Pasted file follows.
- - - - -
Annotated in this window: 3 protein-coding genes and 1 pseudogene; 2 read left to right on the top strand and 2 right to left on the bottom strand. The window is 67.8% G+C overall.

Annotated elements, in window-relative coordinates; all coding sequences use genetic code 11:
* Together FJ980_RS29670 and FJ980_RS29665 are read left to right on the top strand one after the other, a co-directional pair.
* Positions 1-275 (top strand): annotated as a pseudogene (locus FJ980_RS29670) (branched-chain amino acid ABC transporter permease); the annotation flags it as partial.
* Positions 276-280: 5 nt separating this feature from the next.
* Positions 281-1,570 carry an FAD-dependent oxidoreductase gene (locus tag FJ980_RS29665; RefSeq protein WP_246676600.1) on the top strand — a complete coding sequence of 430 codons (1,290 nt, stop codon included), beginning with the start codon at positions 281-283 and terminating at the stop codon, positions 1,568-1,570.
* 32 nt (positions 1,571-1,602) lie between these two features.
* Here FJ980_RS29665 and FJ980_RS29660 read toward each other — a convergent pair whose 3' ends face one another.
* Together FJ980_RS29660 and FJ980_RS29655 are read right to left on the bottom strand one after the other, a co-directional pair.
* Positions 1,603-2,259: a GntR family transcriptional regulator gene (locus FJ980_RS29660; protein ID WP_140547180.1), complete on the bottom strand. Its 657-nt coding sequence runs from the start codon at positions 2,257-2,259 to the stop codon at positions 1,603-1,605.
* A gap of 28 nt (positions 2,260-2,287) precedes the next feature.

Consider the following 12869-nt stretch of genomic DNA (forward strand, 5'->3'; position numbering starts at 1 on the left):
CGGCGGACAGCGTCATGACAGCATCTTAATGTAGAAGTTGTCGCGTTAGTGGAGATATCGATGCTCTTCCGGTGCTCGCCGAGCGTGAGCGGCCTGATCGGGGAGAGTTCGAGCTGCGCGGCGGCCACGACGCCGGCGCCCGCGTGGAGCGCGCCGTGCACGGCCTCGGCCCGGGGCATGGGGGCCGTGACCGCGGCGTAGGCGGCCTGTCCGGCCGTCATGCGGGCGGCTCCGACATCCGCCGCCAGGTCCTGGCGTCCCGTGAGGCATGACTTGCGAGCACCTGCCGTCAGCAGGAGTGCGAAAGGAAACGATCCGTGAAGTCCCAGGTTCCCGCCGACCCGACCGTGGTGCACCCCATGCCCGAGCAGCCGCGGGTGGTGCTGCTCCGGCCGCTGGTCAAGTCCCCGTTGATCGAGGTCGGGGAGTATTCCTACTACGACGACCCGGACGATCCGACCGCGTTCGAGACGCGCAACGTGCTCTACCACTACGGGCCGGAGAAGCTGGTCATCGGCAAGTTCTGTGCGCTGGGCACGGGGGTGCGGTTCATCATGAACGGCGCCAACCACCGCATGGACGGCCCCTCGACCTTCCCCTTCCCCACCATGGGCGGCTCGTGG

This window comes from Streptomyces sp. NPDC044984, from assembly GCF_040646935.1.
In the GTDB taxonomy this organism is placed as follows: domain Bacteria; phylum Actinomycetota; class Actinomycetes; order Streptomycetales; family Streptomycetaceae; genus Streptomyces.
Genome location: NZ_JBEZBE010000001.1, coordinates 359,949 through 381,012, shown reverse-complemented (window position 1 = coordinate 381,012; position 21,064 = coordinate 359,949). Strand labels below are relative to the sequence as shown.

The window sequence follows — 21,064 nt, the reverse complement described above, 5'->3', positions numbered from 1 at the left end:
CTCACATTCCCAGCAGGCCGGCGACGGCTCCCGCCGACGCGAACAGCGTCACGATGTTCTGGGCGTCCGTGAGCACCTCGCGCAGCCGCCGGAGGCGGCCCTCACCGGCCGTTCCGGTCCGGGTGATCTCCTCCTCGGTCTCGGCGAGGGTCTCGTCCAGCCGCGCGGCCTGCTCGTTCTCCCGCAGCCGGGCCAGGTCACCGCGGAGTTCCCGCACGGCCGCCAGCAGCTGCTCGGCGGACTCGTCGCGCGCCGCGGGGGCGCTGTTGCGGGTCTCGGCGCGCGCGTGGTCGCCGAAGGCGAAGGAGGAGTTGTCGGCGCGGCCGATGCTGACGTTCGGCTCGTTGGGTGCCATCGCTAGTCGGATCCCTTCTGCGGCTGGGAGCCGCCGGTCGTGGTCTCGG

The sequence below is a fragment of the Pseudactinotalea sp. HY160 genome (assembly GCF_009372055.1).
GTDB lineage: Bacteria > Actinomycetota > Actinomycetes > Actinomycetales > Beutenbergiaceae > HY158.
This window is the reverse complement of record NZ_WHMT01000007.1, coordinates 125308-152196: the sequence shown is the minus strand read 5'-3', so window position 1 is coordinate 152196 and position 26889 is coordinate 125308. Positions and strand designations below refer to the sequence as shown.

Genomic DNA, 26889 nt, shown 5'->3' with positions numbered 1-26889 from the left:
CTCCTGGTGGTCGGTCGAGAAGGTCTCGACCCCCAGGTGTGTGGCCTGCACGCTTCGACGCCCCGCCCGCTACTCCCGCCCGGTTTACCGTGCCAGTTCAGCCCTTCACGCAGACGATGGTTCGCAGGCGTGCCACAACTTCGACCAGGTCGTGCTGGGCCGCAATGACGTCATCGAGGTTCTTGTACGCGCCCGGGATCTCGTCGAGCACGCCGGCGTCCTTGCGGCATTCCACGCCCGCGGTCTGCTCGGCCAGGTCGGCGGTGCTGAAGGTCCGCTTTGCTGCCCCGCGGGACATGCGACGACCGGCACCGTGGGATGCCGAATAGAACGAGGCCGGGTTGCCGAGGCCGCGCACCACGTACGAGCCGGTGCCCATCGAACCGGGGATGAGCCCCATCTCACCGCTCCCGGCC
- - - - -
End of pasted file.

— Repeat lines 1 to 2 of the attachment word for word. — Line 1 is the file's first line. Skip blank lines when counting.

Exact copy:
Annotated in this window: 3 protein-coding genes and 1 pseudogene; 2 read left to right on the top strand and 2 right to left on the bottom strand. The window is 67.8% G+C overall.

Annotated elements, in window-relative coordinates; all coding sequences use genetic code 11: